Funnily one of those courses, I was happy to have an instructor that didn't care a lot. Books were good enough to learn from and instructor let us do whatever we wanted with the equipment so experience was better than anything else.

Now this is not your current experience. Still, just figure out what you need to know by the end of the course and learn by yourself.

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Talk to the student's association. I hope your university/department/subject has one. They should be able to have a more experienced student check out the class, know the correct channels and might even have some political clout at the university.

(just complementing other answers because this wasn't mentioned yet even though it seems so obvious to me)

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Your question was: "So, what should I do?" If you decide to make a complaint you should have enough information... enough FACTUAL information to prove a point. Your opinion will not matter unless you have incidents which point to incompetency. This means that you will have to document your experiences in this class. You should keep a log with the basic answers to what, why, who, when, where and how.

Ultimately your decision will be based on your conscience.

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Your question implies the instructor is not new. It is most likely that the authorities at this university are totally aware of what the instructor is doing and how competent they are. It is quite likely they are employing the best person they can get for the amount the university is able to pay. Furthermore, the instructor's performance might be reduced by the pandemic, which cannot be fixed.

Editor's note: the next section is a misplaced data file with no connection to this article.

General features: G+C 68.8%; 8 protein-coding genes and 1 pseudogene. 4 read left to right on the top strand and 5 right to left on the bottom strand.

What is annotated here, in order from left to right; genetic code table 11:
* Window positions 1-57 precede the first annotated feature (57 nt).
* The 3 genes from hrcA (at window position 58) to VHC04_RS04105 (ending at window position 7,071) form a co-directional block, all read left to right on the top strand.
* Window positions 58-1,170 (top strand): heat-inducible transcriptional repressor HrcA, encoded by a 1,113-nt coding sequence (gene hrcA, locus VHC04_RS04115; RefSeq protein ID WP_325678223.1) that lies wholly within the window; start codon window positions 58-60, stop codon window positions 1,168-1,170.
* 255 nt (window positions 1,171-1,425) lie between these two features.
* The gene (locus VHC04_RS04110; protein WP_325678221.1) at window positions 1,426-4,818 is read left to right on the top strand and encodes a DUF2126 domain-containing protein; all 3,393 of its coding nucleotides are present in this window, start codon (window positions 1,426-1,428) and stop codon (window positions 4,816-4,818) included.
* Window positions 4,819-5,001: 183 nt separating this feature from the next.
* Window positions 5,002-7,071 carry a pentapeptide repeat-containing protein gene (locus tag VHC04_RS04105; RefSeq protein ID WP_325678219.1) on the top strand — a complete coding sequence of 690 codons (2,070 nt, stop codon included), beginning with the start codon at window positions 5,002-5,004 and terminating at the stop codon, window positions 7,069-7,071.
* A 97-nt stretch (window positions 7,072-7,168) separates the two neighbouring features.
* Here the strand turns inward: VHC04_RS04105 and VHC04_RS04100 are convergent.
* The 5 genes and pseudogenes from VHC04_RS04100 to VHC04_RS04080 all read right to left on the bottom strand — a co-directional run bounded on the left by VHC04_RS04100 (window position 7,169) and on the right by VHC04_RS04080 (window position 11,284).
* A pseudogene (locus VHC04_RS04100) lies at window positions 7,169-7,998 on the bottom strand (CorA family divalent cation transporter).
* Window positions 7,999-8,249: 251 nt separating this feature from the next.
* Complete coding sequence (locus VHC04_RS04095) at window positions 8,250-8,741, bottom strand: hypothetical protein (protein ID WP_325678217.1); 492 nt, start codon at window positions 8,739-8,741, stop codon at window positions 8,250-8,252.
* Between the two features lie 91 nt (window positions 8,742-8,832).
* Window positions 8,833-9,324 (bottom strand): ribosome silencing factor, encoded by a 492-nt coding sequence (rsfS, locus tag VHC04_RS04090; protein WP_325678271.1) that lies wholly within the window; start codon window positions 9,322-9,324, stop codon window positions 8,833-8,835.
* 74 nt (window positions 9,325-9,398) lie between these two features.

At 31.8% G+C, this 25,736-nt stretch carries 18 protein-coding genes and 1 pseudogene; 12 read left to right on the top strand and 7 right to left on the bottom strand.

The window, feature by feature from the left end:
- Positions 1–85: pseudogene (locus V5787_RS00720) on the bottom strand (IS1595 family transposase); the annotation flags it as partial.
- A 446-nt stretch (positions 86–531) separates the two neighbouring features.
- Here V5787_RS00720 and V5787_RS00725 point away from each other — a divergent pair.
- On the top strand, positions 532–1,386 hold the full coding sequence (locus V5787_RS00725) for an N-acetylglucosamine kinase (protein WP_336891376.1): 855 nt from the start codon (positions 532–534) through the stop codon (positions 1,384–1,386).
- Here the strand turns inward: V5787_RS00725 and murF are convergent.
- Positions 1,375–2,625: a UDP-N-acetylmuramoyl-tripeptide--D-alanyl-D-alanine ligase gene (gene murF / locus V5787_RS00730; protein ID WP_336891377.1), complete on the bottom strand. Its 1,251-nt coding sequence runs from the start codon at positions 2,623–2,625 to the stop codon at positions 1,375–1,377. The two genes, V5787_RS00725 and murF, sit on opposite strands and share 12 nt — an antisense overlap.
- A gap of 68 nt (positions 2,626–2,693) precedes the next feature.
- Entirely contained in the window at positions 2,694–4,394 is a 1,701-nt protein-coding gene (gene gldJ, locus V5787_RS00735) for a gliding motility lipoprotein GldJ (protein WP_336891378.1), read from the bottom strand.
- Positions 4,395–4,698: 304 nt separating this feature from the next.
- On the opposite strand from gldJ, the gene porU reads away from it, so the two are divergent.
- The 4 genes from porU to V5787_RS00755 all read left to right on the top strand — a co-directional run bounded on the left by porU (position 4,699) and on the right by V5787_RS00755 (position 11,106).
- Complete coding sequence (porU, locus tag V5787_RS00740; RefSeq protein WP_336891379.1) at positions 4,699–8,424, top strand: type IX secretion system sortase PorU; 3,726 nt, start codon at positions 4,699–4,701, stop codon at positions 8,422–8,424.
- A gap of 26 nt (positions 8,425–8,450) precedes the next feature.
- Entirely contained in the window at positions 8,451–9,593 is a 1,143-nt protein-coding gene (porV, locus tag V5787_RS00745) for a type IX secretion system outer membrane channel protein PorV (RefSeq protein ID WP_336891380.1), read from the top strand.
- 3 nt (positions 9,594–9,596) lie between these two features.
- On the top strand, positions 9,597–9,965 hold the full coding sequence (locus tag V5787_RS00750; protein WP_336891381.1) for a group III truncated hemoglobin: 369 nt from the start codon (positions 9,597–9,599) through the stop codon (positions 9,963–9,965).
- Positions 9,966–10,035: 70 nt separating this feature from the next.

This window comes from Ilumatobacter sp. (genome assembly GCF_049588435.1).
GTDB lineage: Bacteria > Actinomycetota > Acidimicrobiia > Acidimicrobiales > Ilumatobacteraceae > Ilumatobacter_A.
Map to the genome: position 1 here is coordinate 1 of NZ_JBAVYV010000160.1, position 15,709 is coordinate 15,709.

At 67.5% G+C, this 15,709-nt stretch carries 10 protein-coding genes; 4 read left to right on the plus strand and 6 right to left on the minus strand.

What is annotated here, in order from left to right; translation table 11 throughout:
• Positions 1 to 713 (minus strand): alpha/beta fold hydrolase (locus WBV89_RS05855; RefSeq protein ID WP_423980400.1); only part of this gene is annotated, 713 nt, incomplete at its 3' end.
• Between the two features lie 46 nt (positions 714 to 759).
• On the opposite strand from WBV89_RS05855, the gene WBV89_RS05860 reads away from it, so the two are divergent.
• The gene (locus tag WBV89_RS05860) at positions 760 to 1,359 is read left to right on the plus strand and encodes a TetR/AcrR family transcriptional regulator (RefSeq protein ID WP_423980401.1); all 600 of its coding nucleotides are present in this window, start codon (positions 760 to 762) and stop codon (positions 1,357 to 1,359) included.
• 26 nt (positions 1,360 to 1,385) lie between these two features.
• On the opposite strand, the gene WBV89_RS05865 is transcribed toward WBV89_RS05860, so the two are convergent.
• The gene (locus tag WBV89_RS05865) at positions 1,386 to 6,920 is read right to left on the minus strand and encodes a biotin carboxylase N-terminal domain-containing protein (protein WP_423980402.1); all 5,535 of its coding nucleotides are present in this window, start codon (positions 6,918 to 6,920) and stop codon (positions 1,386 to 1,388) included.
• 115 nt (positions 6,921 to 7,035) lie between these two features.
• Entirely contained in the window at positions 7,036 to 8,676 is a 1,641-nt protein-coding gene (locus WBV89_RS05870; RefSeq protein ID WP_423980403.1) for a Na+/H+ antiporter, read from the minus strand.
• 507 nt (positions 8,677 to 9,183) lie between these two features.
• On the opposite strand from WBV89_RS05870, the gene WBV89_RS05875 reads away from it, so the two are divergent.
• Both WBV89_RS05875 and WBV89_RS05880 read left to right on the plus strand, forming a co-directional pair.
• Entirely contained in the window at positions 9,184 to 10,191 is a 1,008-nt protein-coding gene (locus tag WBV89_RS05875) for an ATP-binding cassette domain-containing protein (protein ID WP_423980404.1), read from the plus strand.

My advice is that complaining is useless. However, you could approach the department chair and tell them factually what you are experiencing. Ask them what you can do to improve your learning experience. They might have good advice for you.

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    "It is quite likely they are employing the best person they can get for the amount the university is able to pay." How do you know? This is highly dependent on the country as well. In Germany, lecturers cycle, so there's a different teacher each year. – infinitezero Oct 6 at 10:24
  • @infinitezero: What you say about Germany is certainly not true for all universities and all departments. – Schmuddi Oct 7 at 17:52